Credit: Handout photo by Scott Suchman

The world-premiere comedy Women Laughing Alone with Salad is part of the Women’s Voices Festival, and it’s more of a riff than a story. The title, while funny in isolation, comes from a Tumblr, which was in turn inspired by a 2011 post on The Hairpin. Both are just collections of stock images of ladies pantomiming near-orgasmic mirth just before they tear into a bowl of greens. Callaghan takes the premise that advertisers use this kind of imagery to body-shame women into becoming reliable streams of revenue and inflates it to satirical dimensions. What she’s come up with feels like a series of Inside Amy Schumer sketches crossed with a psychological profile of an advertising exec suffering an existential crisis. It’s a mess, but it’s never boring.

Somewhat surprisingly, the character Callaghan explores most deeply is a guy, called Guy. Played by Thomas Keegan with a believable patina of self-loathing, he’s a jerk of a waiter with a creative writing MFA, disgusted both in his mother Sandy (Janet Ulrich Brooks), a onetime feminist activist now devoted to her age-fighting beauty treatments, and his bulimic doormat of a girlfriend Tori (Meghan Reardon). He treats them both abysmally, seeming to want them to stand up for themselves the way Kimberly Gilbert’s Meredith—a voluptuous regular at the nightclub where he hangs out—does. After a surreal flirtation that includes a speed-of-thought stopover in Jazz Age Paris, Guy lures Meredith to his apartment for a hilariously athletic threesome that, if performed in Earth-gravity, would probably render all three participants immobile for days. After that, the waifish Tori begins to chip away at Meredith’s confidence by praising it. “It’s like you don’t even know what you look like,” goes one of her backhanded compliments.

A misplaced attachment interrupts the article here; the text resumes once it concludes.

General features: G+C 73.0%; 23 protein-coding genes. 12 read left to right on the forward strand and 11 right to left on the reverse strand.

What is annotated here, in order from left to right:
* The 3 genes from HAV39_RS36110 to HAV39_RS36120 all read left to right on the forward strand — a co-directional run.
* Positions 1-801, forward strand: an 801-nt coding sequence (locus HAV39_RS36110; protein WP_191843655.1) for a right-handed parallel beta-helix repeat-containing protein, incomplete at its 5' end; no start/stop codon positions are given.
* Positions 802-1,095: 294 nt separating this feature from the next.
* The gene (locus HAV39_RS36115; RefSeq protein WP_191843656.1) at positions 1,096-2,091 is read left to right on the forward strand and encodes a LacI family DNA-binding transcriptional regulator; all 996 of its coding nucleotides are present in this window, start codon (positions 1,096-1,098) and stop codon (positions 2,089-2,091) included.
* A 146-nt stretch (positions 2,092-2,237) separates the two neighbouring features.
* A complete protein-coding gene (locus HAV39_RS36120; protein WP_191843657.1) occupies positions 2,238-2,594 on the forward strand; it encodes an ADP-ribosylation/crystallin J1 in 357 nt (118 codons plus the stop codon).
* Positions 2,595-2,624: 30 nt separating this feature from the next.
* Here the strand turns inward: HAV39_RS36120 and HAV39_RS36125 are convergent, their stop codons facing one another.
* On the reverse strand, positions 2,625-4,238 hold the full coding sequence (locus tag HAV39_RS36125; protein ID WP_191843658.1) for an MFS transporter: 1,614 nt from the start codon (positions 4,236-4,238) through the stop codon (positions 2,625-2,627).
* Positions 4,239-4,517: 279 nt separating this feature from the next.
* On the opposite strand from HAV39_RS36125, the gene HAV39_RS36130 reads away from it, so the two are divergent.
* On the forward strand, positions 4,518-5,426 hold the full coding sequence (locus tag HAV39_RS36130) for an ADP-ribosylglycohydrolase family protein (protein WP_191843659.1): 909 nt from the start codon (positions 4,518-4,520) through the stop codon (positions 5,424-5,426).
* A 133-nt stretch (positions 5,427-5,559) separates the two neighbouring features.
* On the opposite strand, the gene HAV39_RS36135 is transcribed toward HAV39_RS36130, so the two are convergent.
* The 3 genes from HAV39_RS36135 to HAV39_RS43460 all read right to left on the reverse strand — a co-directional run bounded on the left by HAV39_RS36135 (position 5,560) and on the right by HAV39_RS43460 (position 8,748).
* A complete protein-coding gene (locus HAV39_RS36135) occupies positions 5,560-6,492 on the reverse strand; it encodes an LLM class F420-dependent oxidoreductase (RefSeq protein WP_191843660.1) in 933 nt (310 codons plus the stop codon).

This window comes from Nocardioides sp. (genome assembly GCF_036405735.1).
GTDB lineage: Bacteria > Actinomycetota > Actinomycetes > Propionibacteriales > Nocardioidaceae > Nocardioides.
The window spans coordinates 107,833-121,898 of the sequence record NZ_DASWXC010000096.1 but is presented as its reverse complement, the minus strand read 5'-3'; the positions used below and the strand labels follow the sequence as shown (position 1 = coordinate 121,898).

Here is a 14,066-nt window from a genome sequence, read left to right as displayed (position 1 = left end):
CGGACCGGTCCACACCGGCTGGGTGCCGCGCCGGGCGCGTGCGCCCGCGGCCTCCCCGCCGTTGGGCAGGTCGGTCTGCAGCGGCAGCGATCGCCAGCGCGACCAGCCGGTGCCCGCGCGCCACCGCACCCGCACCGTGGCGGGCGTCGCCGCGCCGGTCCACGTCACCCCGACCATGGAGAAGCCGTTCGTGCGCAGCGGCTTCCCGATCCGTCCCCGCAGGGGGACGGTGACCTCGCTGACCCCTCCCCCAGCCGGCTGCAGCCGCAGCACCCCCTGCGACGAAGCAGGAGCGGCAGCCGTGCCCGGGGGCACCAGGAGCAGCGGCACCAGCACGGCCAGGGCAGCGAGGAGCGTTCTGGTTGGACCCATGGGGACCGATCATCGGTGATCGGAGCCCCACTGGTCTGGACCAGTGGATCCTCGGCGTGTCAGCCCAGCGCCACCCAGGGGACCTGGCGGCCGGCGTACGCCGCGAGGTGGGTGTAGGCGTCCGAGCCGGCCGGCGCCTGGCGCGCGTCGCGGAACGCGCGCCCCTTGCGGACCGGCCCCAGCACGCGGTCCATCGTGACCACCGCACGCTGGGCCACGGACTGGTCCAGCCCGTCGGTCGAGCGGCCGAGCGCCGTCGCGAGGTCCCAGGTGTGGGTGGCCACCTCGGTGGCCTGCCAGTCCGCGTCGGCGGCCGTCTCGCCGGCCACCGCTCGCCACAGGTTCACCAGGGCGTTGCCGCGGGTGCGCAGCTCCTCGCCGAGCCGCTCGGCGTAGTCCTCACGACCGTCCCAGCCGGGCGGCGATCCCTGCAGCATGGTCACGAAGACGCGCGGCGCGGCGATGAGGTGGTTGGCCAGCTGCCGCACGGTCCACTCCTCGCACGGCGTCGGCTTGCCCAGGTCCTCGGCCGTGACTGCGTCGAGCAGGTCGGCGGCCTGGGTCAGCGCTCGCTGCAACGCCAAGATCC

The narrative is frequently punctuated by parody TV ads and other interstitial bits. In one such interlude, the three women salivate over the single, raw bell pepper Keegan’s waiter has just served each of them, working themselves into a masturbatory froth while Keegan coos like Isaac Hayes into a microphone lowered from the rafters. (Tori promptly vomits the pepper right back up into a silver bucket Keegan has supplied.) It’s funny, and the actors are all committed and strong, but as these segments pile up—particularly one in which Reardon dances and lip-syncs to Kanye West’s “Power” for far longer than the joke warrants—you get the sense of a smart playwright treading water.

Curiously, Salad bears more than a casual resemblance to Kirkwood’s 2012 play NSFW, which got a terrific staging at Round House Theatre this summer. NSFW examined the way men’s and women’s magazines both enforce a harmful, appearance-based notion of womanhood. Women Laughing Alone with Salad does the same thing, only with ads; as in NSFW, its second act is a bold inversion of its first.

To say much more would be telling, but I can say the play’s final scene, wherein Brooks and Keegan both do far subtler work than the material has called for ’til then, is its best. Salad or no, dessert still comes last.